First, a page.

It would perhaps be convenient to compare Plummer with Rex Harrison, another great actor forever trapped in a role in an ever-popular movie (My Fair Lady), but Plummer was more successful than Harrison in breaking out of the mould. His magnificent portrayal of Shitty, the old derelict bum with a wheezing voice and a tattered top hat in John Boorman’s Where the Heart is (1990), is a case in point. What was often overlooked because of his dapper, upper-class image and oft-presented screen persona was the sheer range of his acting abilities, and the tremendous subtlety and nuance at his command. Like Richard Burton, he was first and foremost a stage actor, but unlike the great Welsh thespian, Plummer could leave behind the stage when in front of the camera. Like his contemporary Peter O’Toole, he had separate sets of skills, one for the stage and one for the screen. He could hold his own with the greatest of the stars of both these platforms and often walk away with a scene with aplomb. In The Scarlet and the Black, even with titans such as Gregory Peck and John Gielgud sharing the screen with him, it was Plummer’s role of the obsessive Nazi officer that one remembers the most.
There was no dearth of work for him as he grew older. From big-budget blockbusters to television films, there was always some role or the other for Christopher Plummer, and alongside there was also a huge demand from the stage and Broadway. In 2007, he was nominated for a Tony Award for his final Broadway appearance, “Inherit the Wind”; in 2010, he played the role of Prospero in Shakespeare’s “Tempest” to wide critical acclaim.
Rediscovered at 80
Interestingly, it was only after he turned 80 that Christopher Plummer had another glorious run in the limelight. In 2010, he received a nomination for an Academy Award for Best Supporting Actor for his role in The Last Station (2009), and in 2011, he won the Oscar for the first time for his performance as an old gentle widower coming out of the closet after spending a lifetime in a marriage in Beginners (2010). He was 82 at the time. “You’re only two years older than me, darling. Where have you been all my life?” he joked at the Awards ceremony.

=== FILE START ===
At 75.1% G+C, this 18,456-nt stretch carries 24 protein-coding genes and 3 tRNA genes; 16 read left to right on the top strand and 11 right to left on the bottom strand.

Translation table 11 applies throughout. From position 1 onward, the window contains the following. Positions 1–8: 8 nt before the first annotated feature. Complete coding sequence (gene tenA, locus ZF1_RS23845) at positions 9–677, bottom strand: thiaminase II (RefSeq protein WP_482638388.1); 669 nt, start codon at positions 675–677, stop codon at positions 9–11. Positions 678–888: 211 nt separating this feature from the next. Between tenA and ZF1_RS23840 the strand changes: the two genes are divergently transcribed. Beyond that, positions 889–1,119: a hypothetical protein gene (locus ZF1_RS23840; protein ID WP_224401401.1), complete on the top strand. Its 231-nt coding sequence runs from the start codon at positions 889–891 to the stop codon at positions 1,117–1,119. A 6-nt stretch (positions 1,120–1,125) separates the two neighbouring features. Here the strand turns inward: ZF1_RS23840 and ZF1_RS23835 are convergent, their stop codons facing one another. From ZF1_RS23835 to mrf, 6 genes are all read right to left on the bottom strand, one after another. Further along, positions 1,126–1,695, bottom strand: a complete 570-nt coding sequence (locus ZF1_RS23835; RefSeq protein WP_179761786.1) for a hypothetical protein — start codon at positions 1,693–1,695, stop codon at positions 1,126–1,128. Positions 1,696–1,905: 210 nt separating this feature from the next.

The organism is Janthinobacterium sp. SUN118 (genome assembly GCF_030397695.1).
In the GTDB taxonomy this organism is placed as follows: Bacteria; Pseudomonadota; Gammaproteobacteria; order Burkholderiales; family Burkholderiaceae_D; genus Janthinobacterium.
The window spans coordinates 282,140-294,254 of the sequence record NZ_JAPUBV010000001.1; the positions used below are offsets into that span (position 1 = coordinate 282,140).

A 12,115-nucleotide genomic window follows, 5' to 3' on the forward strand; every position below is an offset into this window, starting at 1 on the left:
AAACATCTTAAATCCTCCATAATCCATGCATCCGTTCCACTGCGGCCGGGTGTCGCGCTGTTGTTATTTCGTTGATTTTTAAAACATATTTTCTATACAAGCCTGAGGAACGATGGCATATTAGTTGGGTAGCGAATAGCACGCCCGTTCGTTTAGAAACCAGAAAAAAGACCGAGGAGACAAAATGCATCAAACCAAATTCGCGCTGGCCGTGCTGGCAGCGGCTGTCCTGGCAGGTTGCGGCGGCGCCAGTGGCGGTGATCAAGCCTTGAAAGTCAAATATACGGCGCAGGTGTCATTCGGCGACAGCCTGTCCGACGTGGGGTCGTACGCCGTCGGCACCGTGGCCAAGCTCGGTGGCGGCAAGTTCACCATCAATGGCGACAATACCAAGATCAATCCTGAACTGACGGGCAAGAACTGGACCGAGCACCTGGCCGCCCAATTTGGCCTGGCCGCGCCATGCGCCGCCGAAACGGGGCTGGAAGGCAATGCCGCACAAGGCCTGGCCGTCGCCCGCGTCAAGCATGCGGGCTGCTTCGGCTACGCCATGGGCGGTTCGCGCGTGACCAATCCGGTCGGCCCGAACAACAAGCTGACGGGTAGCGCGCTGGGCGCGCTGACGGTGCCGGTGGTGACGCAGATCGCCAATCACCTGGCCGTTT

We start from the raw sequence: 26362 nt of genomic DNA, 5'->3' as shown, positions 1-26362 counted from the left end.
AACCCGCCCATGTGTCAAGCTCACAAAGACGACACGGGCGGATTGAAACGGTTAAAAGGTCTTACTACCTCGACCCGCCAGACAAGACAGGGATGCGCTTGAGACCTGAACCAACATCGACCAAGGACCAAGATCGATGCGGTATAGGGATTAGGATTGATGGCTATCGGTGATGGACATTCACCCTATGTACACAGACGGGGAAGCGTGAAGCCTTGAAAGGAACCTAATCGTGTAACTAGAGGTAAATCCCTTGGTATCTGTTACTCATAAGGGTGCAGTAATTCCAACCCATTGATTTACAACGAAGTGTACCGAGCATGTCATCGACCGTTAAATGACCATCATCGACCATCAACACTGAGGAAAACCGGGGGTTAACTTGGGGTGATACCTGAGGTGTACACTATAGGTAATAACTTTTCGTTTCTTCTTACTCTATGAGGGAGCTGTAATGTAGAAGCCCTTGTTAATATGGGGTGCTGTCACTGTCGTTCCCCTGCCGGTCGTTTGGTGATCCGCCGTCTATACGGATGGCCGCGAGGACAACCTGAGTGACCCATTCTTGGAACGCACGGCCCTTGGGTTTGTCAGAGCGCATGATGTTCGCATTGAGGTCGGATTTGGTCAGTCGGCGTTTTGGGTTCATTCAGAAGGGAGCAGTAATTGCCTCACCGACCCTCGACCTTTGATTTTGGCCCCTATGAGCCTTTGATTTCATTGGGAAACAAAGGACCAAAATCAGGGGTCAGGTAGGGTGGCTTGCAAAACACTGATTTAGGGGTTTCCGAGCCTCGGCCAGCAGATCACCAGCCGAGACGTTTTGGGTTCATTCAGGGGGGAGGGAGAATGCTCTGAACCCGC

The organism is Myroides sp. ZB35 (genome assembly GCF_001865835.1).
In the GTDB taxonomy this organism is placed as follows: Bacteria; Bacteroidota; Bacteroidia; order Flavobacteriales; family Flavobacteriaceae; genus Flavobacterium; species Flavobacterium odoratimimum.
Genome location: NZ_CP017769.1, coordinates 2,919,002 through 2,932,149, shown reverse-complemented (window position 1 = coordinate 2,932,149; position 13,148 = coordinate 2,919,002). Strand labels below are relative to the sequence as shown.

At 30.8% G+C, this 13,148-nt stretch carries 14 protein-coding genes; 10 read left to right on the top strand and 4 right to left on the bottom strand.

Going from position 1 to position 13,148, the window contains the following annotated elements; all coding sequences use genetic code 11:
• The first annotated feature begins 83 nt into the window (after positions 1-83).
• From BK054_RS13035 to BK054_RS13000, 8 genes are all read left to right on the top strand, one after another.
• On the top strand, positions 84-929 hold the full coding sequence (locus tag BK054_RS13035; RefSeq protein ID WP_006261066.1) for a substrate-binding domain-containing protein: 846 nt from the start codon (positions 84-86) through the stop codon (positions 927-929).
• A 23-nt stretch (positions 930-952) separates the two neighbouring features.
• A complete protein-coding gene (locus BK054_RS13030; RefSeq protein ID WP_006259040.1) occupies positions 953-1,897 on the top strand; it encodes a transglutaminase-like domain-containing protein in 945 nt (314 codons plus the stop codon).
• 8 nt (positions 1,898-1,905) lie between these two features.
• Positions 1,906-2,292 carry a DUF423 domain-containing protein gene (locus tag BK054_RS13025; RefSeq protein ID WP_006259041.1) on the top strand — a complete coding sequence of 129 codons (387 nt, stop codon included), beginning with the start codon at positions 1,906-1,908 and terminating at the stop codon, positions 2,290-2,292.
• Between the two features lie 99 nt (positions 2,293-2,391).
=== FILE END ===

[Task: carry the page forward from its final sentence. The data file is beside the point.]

In 2011, he reprised his award-winning stage role of fellow Canadian legend John Barrymore in Barrymore. In 2014, he teamed up with the legendary Shirley MacLaine in the quiet romantic comedy Elsa & Fred; and in 2017, he replaced Kevin Spacey for the part of the cold-hearted J. Paul Getty, the billionaire oil tycoon who refused to pay the ransom for his kidnapped grandson’s release. Plummer received another Oscar nomination for the role, becoming the oldest man to have ever been nominated for Best Supporting Actor. “It’s nice to be discovered again at this exalted age,” he said in an interview in 2015.
The years that followed until his death saw Christopher Plummer working almost continuously in television as well as blockbusters. He was the dope-dealing old free spirit Jack in Boundaries (2018), the wealthy mystery novelist and family patriarch Harlan Thrombey in the whodunit Knives Out (2019), he acted in a television series “Departure”, and was also apparently preparing to play King Lear. Christopher Plummer had finally managed to escape from Captain von Trapp.